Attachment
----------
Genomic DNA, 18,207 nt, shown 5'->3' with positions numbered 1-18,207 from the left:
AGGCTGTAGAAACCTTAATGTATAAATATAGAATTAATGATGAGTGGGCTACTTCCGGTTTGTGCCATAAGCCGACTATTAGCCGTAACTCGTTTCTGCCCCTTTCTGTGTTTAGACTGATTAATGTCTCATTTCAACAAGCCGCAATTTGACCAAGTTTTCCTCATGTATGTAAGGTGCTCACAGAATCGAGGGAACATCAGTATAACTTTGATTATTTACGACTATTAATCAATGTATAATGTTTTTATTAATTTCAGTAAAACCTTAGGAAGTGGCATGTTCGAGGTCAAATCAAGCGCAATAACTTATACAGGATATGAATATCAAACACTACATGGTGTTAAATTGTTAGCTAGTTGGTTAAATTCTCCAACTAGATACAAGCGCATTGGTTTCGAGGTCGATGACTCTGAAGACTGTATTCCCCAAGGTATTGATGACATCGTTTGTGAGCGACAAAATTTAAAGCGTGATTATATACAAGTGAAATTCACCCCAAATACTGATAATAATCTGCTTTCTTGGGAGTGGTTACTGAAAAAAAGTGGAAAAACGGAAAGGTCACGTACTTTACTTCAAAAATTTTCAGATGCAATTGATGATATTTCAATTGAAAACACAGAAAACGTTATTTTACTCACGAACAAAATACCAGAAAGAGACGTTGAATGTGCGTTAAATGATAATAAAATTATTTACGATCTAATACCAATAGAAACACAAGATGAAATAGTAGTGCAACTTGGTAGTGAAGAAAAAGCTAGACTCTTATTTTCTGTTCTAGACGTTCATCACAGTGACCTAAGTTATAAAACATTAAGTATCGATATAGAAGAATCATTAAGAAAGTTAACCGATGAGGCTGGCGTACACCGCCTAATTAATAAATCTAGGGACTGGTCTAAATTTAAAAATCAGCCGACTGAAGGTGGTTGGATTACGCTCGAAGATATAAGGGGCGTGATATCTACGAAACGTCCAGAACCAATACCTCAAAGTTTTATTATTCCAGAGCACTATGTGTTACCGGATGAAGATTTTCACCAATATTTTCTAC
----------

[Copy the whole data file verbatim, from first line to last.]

Genomic DNA, 18,207 nt, shown 5'->3' with positions numbered 1-18,207 from the left:
AGGCTGTAGAAACCTTAATGTATAAATATAGAATTAATGATGAGTGGGCTACTTCCGGTTTGTGCCATAAGCCGACTATTAGCCGTAACTCGTTTCTGCCCCTTTCTGTGTTTAGACTGATTAATGTCTCATTTCAACAAGCCGCAATTTGACCAAGTTTTCCTCATGTATGTAAGGTGCTCACAGAATCGAGGGAACATCAGTATAACTTTGATTATTTACGACTATTAATCAATGTATAATGTTTTTATTAATTTCAGTAAAACCTTAGGAAGTGGCATGTTCGAGGTCAAATCAAGCGCAATAACTTATACAGGATATGAATATCAAACACTACATGGTGTTAAATTGTTAGCTAGTTGGTTAAATTCTCCAACTAGATACAAGCGCATTGGTTTCGAGGTCGATGACTCTGAAGACTGTATTCCCCAAGGTATTGATGACATCGTTTGTGAGCGACAAAATTTAAAGCGTGATTATATACAAGTGAAATTCACCCCAAATACTGATAATAATCTGCTTTCTTGGGAGTGGTTACTGAAAAAAAGTGGAAAAACGGAAAGGTCACGTACTTTACTTCAAAAATTTTCAGATGCAATTGATGATATTTCAATTGAAAACACAGAAAACGTTATTTTACTCACGAACAAAATACCAGAAAGAGACGTTGAATGTGCGTTAAATGATAATAAAATTATTTACGATCTAATACCAATAGAAACACAAGATGAAATAGTAGTGCAACTTGGTAGTGAAGAAAAAGCTAGACTCTTATTTTCTGTTCTAGACGTTCATCACAGTGACCTAAGTTATAAAACATTAAGTATCGATATAGAAGAATCATTAAGAAAGTTAACCGATGAGGCTGGCGTACACCGCCTAATTAATAAATCTAGGGACTGGTCTAAATTTAAAAATCAGCCGACTGAAGGTGGTTGGATTACGCTCGAAGATATAAGGGGCGTGATATCTACGAAACGTCCAGAACCAATACCTCAAAGTTTTATTATTCCAGAGCACTATGTGTTACCGGATGAAGATTTTCACCAATATTTTCTAC